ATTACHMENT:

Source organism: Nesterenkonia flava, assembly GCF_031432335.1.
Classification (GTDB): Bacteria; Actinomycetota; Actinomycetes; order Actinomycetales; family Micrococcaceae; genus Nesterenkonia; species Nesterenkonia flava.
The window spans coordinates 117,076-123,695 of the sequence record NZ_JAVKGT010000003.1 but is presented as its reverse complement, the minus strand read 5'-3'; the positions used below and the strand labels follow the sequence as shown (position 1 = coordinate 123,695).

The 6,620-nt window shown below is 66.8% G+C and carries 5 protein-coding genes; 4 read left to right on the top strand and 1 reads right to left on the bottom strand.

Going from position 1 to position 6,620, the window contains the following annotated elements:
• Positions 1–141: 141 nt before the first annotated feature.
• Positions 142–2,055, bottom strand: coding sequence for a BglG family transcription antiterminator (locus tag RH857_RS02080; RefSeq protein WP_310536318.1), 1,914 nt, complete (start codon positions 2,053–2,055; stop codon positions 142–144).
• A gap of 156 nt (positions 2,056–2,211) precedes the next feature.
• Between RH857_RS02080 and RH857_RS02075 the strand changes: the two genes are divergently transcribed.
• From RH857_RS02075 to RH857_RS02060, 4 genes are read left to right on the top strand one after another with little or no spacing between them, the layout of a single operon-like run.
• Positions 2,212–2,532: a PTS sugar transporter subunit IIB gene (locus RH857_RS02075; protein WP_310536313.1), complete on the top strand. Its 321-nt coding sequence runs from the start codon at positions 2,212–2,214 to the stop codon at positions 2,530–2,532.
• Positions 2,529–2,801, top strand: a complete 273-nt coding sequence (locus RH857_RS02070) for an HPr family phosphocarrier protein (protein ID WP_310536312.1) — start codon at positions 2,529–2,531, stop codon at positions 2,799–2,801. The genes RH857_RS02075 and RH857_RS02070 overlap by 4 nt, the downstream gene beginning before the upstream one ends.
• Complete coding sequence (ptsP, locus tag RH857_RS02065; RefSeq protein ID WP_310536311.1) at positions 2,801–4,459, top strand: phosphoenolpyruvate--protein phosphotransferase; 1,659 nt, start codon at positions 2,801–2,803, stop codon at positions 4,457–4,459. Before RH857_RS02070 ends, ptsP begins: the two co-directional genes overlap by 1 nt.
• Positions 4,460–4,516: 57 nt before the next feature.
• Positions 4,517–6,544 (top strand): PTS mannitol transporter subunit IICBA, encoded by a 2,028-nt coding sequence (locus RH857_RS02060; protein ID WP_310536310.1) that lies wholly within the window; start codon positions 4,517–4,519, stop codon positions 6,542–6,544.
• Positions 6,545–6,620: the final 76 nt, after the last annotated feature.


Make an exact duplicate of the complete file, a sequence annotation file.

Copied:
Source organism: Nesterenkonia flava, assembly GCF_031432335.1.
Classification (GTDB): Bacteria; Actinomycetota; Actinomycetes; order Actinomycetales; family Micrococcaceae; genus Nesterenkonia; species Nesterenkonia flava.
The window spans coordinates 117,076-123,695 of the sequence record NZ_JAVKGT010000003.1 but is presented as its reverse complement, the minus strand read 5'-3'; the positions used below and the strand labels follow the sequence as shown (position 1 = coordinate 123,695).

The 6,620-nt window shown below is 66.8% G+C and carries 5 protein-coding genes; 4 read left to right on the top strand and 1 reads right to left on the bottom strand.

Going from position 1 to position 6,620, the window contains the following annotated elements:
• Positions 1–141: 141 nt before the first annotated feature.
• Positions 142–2,055, bottom strand: coding sequence for a BglG family transcription antiterminator (locus tag RH857_RS02080; RefSeq protein WP_310536318.1), 1,914 nt, complete (start codon positions 2,053–2,055; stop codon positions 142–144).
• A gap of 156 nt (positions 2,056–2,211) precedes the next feature.
• Between RH857_RS02080 and RH857_RS02075 the strand changes: the two genes are divergently transcribed.
• From RH857_RS02075 to RH857_RS02060, 4 genes are read left to right on the top strand one after another with little or no spacing between them, the layout of a single operon-like run.
• Positions 2,212–2,532: a PTS sugar transporter subunit IIB gene (locus RH857_RS02075; protein WP_310536313.1), complete on the top strand. Its 321-nt coding sequence runs from the start codon at positions 2,212–2,214 to the stop codon at positions 2,530–2,532.
• Positions 2,529–2,801, top strand: a complete 273-nt coding sequence (locus RH857_RS02070) for an HPr family phosphocarrier protein (protein ID WP_310536312.1) — start codon at positions 2,529–2,531, stop codon at positions 2,799–2,801. The genes RH857_RS02075 and RH857_RS02070 overlap by 4 nt, the downstream gene beginning before the upstream one ends.
• Complete coding sequence (ptsP, locus tag RH857_RS02065; RefSeq protein ID WP_310536311.1) at positions 2,801–4,459, top strand: phosphoenolpyruvate--protein phosphotransferase; 1,659 nt, start codon at positions 2,801–2,803, stop codon at positions 4,457–4,459. Before RH857_RS02070 ends, ptsP begins: the two co-directional genes overlap by 1 nt.
• Positions 4,460–4,516: 57 nt before the next feature.
• Positions 4,517–6,544 (top strand): PTS mannitol transporter subunit IICBA, encoded by a 2,028-nt coding sequence (locus RH857_RS02060; protein ID WP_310536310.1) that lies wholly within the window; start codon positions 4,517–4,519, stop codon positions 6,542–6,544.
• Positions 6,545–6,620: the final 76 nt, after the last annotated feature.